Arts and Entertainment

music
Arts and Entertainment
Home on the raunch: George Bisset (Aneurin Barnard), Lady Seymour Worsley (Natalie Dormer) and Richard Worsley (Shaun Evans)

TV review
Arts and Entertainment

TV
Arts and Entertainment
Strictly Come Dancing was watched by 6.9m viewers

Strictly
Arts and Entertainment
NWA biopic Straight Outta Compton

film
Arts and Entertainment
Natalie Dormer as Margaery Tyrell and Lena Headey as Cersei Lannister in Game of Thrones

Game of Thrones
Arts and Entertainment
New book 'The Rabbit Who Wants To Fall Asleep' by Carl-Johan Forssen Ehrlin

books
Arts and Entertainment
Calvi is not afraid of exploring the deep stuff: loneliness, anxiety, identity, reinvention
music
Arts and Entertainment
Edinburgh solo performers Neil James and Jessica Sherr
comedy
Arts and Entertainment
If a deal to buy tBeats, founded by hip-hop star Dr Dre (pictured) and music producer Jimmy Iovine went through, it would be Apple’s biggest ever acquisition

album review
Arts and Entertainment
Paloma Faith is joining The Voice as a new coach

TV
Arts and Entertainment
Dowton Abbey has been pulling in 'telly tourists', who are visiting Highclere House in Berkshire

TV
Arts and Entertainment

TV
Arts and Entertainment
Patriot games: Vic Reeves featured in ‘Very British Problems’
TV review
Arts and Entertainment
film review
Arts and Entertainment
Summer nights: ‘Wet Hot American Summer: First Day of Camp’
TVBut what do we Brits really know about them?
Arts and Entertainment
Dr Michael Mosley is a game presenter

TV review
Latest stories from i100
Have you tried new the Independent Digital Edition apps?
SPONSORED FEATURES

ES Rentals

    Independent Dating
    and  

    By clicking 'Search' you
    are agreeing to our
    Terms of Use.

    The Silk Roads that trace civilisation: Long before the West rose to power, Asian pathways were connecting peoples and places

    The Silk Roads that trace civilisation

    Long before the West rose to power, Asian pathways were connecting peoples and places
    House of Lords: Outcry as donors, fixers and MPs caught up in expenses scandal are ennobled

    The honours that shame Britain

    Outcry as donors, fixers and MPs caught up in expenses scandal are ennobled
    When it comes to street harassment, we need to talk about race

    'When it comes to street harassment, we need to talk about race'

    Why are black men living the stereotypes and why are we letting them get away with it?
    International Tap Festival: Forget Fred Astaire and Ginger Rogers - this dancing is improvised, spontaneous and rhythmic

    International Tap Festival comes to the UK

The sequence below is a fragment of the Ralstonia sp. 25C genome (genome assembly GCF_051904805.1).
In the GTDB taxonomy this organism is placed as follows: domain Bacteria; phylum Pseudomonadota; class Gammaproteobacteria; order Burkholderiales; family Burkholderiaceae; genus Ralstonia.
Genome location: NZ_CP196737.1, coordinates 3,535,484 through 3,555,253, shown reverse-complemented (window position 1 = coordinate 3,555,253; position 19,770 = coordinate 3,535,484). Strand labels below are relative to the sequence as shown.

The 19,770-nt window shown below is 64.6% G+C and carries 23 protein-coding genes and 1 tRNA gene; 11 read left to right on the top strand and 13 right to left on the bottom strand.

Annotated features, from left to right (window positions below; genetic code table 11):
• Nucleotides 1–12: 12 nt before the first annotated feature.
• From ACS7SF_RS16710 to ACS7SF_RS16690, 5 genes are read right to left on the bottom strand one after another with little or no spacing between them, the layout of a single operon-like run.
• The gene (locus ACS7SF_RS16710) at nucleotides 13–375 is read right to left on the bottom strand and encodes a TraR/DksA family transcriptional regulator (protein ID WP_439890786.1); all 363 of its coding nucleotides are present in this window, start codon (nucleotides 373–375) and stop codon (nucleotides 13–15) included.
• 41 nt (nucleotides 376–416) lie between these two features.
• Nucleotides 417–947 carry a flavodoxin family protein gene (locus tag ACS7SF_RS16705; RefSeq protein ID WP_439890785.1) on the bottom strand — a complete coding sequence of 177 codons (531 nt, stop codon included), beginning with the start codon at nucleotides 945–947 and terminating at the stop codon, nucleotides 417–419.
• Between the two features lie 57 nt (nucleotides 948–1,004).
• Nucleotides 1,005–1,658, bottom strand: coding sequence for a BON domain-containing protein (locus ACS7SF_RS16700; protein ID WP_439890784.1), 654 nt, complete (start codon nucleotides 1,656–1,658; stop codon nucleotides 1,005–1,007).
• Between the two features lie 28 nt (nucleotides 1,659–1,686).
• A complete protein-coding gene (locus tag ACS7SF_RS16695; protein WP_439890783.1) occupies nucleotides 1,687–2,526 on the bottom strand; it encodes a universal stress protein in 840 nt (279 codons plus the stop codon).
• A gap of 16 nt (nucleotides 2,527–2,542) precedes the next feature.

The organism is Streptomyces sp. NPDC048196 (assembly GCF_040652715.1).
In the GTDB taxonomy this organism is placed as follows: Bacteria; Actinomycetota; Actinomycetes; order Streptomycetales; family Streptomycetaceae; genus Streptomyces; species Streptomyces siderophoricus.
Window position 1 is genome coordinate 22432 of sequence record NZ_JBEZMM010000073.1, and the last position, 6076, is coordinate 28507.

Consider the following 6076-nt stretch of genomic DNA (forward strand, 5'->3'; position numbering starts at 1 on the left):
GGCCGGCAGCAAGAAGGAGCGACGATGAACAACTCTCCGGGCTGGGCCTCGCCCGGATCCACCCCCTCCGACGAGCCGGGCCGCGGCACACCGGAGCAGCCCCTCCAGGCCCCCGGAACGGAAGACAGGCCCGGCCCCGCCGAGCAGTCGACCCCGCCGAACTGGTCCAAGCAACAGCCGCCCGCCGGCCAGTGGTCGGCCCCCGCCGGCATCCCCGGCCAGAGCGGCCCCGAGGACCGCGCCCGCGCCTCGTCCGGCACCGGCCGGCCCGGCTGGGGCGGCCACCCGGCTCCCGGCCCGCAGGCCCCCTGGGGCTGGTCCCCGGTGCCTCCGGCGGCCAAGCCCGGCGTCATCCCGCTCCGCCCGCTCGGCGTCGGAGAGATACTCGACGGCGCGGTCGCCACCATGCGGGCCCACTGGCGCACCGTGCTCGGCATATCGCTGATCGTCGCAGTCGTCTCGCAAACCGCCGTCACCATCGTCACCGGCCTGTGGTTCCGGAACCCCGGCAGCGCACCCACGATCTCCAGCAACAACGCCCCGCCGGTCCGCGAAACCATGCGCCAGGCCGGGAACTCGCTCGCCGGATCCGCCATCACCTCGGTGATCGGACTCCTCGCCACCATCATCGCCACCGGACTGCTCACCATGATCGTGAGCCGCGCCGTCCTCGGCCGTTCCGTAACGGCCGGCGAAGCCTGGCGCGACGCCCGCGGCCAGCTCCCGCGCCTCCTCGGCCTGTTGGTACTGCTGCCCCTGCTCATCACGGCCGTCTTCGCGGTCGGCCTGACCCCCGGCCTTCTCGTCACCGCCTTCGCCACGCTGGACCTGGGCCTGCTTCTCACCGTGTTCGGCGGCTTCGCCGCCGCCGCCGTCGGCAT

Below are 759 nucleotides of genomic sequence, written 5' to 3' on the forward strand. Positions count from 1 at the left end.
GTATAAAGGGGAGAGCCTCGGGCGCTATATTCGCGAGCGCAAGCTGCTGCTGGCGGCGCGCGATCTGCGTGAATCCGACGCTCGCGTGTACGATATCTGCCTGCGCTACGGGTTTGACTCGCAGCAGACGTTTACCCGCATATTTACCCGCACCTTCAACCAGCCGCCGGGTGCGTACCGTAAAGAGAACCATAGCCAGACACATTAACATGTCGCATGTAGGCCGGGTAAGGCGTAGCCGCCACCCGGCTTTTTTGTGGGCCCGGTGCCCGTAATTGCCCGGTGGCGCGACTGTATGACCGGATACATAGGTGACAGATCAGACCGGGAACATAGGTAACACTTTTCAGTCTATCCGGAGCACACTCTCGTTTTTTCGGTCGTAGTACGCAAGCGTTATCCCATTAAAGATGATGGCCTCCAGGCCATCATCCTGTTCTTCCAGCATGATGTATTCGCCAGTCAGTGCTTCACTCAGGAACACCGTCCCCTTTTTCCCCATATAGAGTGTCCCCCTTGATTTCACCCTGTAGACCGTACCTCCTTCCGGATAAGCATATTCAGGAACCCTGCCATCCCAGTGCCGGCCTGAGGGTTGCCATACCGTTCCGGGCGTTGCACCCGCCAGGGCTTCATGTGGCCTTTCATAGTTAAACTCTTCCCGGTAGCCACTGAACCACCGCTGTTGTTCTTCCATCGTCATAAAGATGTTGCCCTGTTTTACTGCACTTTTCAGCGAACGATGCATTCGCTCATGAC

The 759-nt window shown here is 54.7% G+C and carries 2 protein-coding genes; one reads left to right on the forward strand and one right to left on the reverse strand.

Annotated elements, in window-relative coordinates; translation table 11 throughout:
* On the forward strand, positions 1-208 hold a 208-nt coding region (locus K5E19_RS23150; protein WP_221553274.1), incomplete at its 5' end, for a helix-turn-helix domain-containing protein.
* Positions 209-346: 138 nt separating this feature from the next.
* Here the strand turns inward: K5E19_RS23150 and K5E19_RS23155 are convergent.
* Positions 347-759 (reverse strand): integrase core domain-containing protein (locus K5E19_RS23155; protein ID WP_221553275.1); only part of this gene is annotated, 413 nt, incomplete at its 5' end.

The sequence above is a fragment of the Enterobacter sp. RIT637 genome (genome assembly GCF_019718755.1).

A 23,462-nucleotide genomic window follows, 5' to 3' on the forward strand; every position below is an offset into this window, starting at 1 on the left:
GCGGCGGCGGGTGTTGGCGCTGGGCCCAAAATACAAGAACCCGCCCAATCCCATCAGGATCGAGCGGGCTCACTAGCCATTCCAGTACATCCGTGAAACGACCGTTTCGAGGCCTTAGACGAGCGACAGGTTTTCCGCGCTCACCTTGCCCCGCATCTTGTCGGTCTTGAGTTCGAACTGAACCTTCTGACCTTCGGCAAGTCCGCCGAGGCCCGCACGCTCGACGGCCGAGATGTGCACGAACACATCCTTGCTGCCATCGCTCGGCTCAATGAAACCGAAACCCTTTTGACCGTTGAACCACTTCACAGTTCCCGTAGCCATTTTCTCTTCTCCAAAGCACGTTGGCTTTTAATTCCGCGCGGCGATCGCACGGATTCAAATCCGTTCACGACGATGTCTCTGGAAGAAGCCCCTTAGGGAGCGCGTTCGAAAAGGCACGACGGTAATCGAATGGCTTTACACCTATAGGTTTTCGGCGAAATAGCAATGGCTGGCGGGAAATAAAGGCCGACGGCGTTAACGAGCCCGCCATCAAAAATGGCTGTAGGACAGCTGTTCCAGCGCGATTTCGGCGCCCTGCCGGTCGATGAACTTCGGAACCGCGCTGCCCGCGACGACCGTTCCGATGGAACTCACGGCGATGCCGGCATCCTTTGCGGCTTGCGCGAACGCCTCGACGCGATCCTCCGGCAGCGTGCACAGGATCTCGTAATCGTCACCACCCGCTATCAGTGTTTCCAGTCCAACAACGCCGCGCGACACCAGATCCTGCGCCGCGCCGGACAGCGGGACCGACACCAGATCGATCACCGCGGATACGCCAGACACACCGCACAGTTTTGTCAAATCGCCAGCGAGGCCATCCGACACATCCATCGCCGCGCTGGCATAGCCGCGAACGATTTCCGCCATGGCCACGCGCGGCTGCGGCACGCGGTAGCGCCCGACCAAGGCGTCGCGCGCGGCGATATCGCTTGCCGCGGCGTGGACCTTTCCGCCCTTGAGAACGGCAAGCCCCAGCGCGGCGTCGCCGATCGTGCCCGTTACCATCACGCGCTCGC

Forget Fred Astaire and Ginger Rogers - this dancing is improvised, spontaneous and rhythmic
    War with Isis: Is Turkey's buffer zone in Syria a matter of self-defence – or just anti-Kurd?

    Turkey's buffer zone in Syria: self-defence – or just anti-Kurd?

    Ankara accused of exacerbating racial division by allowing Turkmen minority to cross the border
    Doris Lessing: Acclaimed novelist was kept under MI5 observation for 18 years, newly released papers show

    'A subversive brothel keeper and Communist'

    Acclaimed novelist Doris Lessing was kept under MI5 observation for 18 years, newly released papers show
    Big Blue Live: BBC's Springwatch offshoot swaps back gardens for California's Monterey Bay

    BBC heads to the Californian coast

    The Big Blue Live crew is preparing for the first of three episodes on Sunday night, filming from boats, planes and an aquarium studio
    Austin Bidwell: The Victorian fraudster who shook the Bank of England with the most daring forgery the world had known

    Victorian fraudster who shook the Bank of England

    Conman Austin Bidwell. was a heartless cad who carried out the most daring forgery the world had known
    Car hacking scandal: Security designed to stop thieves hot-wiring almost every modern motor has been cracked

    Car hacking scandal

    Security designed to stop thieves hot-wiring almost every modern motor has been cracked
    10 best placemats

    Take your seat: 10 best placemats

    Protect your table and dine in style with a bold new accessory
    Ashes 2015: Alastair Cook not the only one to be caught in The Oval mindwarp

    Cook not the only one to be caught in The Oval mindwarp

    Aussie skipper Michael Clarke was lured into believing that what we witnessed at Edgbaston and Trent Bridge would continue in London, says Kevin Garside
    Can Rafael Benitez get the best out of Gareth Bale at Real Madrid?

    Can Benitez get the best out of Bale?

    Back at the club he watched as a boy, the pressure is on Benitez to find a winning blend from Real's multiple talents. As La Liga begins, Pete Jenson asks if it will be enough to stop Barcelona
    Athletics World Championships 2015: Beijing witnesses new stage in the Jessica Ennis-Hill and Katarina Johnson-Thompson heptathlon rivalry

    Beijing witnesses new stage in the Jess and Kat rivalry

    The last time the two British heptathletes competed, Ennis-Hill was on the way to Olympic gold and Johnson-Thompson was just a promising teenager. But a lot has happened in the following three years
    Jeremy Corbyn: Joining a shrewd operator desperate for power as he visits the North East

    Jeremy Corbyn interview: A shrewd operator desperate for power

    His radical anti-austerity agenda has caught the imagination of the left and politically disaffected and set a staid Labour leadership election alight
    Isis executes Palmyra antiquities chief: Defender of ancient city's past was killed for protecting its future

    Isis executes Palmyra antiquities chief

    Robert Fisk on the defender of the ancient city's past who was killed for protecting its future